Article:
A polyol is an organic compound containing multiple hydroxyl (HO radical) groups. The term "polyol" can have slightly different meanings depending on whether it is being used in the field of food science or that of polymer chemistry. Polyols containing two, three and four hydroxyl groups are a diol, triol, tetrol and so on.


Low molecular weight polyols

Structure of an idealized alkyd resin derived from the polyol glycerol (red, a low molecular weight polyol) and phthalic anhydride.
Structure of an idealized alkyd resin derived from the polyol glycerol (red, a low molecular weight polyol) and phthalic anhydride.

Low molecular weight polyols are widely used in polymer chemistry, where they function as crosslinking agents. Alkyd resins for example are used in paints and in molds for casting. They are the dominant resin or "binder" in most commercial "oil-based" coatings. Approximately 200,000 tons of alkyd resins are produced each year. They are based on linking reactive monomers with through ester formation. Polyols used in the production of commercial alkyd resins are glycerol, trimethylolpropane, and pentaerythritol.[1]

Low molecular weight polyols



Sugar alcohols

Sugar alcohols, a class of low molecular weight polyols, are commonly obtained by hydrogenation of sugars. They have the formula (CHOH)nH2, where n = 4–6.[2]

Sugar alcohols are added to foods because of their lower caloric content than sugars; however, they are also, in general, less sweet, and are often combined with high-intensity sweeteners. They are also added to chewing gum because they are not broken down by bacteria in the mouth or metabolized to acids, and thus do not contribute to tooth decay. Maltitol, sorbitol, xylitol, erythritol, and isomalt are common sugar alcohols.

Polymeric polyols

Polymeric polyols

Polyether polyol

(The oxygen atoms of the ether linkages

are shown in blue.)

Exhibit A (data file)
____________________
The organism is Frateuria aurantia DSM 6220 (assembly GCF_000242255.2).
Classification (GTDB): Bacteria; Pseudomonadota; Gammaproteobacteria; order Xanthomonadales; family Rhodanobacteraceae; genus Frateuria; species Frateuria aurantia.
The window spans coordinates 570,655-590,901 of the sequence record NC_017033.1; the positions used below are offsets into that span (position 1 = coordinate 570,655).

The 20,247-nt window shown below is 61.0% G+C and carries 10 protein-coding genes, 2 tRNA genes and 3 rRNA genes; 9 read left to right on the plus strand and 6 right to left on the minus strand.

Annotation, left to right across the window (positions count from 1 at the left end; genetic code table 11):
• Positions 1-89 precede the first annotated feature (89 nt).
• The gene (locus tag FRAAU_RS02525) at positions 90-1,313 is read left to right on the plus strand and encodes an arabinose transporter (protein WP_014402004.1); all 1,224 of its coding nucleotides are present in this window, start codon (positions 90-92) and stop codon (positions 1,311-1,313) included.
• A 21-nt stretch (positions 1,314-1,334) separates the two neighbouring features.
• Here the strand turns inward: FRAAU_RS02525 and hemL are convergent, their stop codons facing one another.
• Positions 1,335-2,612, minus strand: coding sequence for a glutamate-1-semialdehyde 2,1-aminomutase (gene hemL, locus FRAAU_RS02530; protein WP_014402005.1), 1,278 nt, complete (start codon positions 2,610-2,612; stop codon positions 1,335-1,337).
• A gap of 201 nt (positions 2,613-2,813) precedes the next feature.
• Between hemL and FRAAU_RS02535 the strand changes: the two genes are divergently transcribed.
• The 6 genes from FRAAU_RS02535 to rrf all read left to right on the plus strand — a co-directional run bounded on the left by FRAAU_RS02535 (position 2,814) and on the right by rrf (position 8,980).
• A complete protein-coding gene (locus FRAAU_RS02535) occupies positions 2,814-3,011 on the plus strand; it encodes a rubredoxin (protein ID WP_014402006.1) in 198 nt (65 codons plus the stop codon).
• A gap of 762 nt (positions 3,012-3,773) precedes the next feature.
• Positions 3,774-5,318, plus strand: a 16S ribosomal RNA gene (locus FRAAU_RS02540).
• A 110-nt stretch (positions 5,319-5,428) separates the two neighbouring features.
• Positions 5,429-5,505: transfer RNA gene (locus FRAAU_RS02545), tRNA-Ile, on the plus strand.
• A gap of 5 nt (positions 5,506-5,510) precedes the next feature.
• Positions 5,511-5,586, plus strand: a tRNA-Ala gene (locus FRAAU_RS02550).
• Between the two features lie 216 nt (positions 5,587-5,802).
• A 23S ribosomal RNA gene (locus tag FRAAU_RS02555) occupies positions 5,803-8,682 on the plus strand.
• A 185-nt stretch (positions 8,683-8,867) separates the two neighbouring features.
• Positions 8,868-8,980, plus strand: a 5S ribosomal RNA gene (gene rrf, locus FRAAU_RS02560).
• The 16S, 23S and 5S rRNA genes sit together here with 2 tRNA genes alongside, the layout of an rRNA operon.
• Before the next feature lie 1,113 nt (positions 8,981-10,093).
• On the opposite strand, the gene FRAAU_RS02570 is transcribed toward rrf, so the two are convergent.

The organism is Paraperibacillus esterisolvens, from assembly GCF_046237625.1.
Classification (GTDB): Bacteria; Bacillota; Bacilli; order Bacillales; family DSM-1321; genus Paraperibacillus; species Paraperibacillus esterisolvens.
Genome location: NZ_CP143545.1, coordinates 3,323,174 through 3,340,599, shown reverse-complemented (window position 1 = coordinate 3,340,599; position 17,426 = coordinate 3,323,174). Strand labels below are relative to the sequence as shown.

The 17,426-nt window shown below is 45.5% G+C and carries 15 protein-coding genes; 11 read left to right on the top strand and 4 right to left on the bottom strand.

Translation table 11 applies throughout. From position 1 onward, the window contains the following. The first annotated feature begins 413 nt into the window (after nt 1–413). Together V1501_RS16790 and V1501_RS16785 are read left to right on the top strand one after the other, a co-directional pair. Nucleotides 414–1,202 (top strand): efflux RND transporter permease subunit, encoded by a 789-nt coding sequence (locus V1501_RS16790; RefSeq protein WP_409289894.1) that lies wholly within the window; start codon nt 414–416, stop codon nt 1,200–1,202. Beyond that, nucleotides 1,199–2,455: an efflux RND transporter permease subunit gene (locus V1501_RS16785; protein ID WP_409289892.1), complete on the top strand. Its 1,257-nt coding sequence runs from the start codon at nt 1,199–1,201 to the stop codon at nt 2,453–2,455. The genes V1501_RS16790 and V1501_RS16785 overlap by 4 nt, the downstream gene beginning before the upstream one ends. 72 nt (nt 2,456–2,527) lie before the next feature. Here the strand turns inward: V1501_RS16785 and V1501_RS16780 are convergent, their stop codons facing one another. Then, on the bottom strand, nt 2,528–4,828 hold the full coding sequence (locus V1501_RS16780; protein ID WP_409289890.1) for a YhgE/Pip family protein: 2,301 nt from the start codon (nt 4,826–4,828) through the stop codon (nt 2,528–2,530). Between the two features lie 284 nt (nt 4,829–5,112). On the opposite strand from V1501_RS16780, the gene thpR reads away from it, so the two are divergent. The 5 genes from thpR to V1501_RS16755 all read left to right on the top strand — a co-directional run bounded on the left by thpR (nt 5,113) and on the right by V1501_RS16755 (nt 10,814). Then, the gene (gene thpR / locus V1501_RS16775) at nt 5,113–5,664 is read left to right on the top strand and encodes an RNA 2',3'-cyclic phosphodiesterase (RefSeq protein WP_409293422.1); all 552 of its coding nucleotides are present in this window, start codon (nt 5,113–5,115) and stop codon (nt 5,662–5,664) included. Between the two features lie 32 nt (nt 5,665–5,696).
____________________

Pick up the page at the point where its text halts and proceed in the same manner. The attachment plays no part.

Polyester polyol

(The oxygen and carbon atoms

of the ester groups are shown in blue.)

The term polyol is used for polyether polyols and polyester polyols. A typical example is polyethylene oxide or polyethylene glycol (PEG) and polypropylene glycol (PPG). Polytetrahydrofuran or PTMEG is another polyol molecule. Polyols are reacted with diisocyanates to produce polyurethanes. Polyurethanes are used to make flexible foam for mattresses and seating, rigid foam insulation for refrigerators and freezers, elastomeric shoe soles, fibers (e.g. Spandex), coatings, sealants and adhesives.

The term "polyol" is also attributed to other molecules containing hydroxyl groups. For instance, polyvinyl alcohol is (CH2CHOH)n with n hydroxyl groups where n can be in the thousands. Cellulose is a polymer with many hydroxyl groups, but it is not referred to as a polyol.


Since the generic term polyol is only derived from chemical nomenclature and just indicates the presence of several hydroxyl groups, no common properties can be assigned to all polyols. However, polyols are usually highly viscous (when polymeric) to solid (when low-molecular weight) at room temperature due to hydrogen bonding.

See also


  1. ^ Frank N. Jones. "Alkyd Resins". Ullmann's Encyclopedia of Industrial Chemistry. Weinheim: Wiley-VCH. doi:10.1002/14356007.a01_409.
  2. ^ Hubert Schiweck, Albert Bär, Roland Vogel, Eugen Schwarz, Markwart Kunz, Cécile Dusautois, Alexandre Clement, Caterine Lefranc, Bernd Lüssem, Matthias Moser, Siegfried Peters (2012). "Sugar Alcohols". Ullmann's Encyclopedia of Industrial Chemistry. Weinheim: Wiley-VCH. doi:10.1002/14356007.a25_413.pub3. ISBN 978-3527306732.CS1 maint: uses authors parameter (link)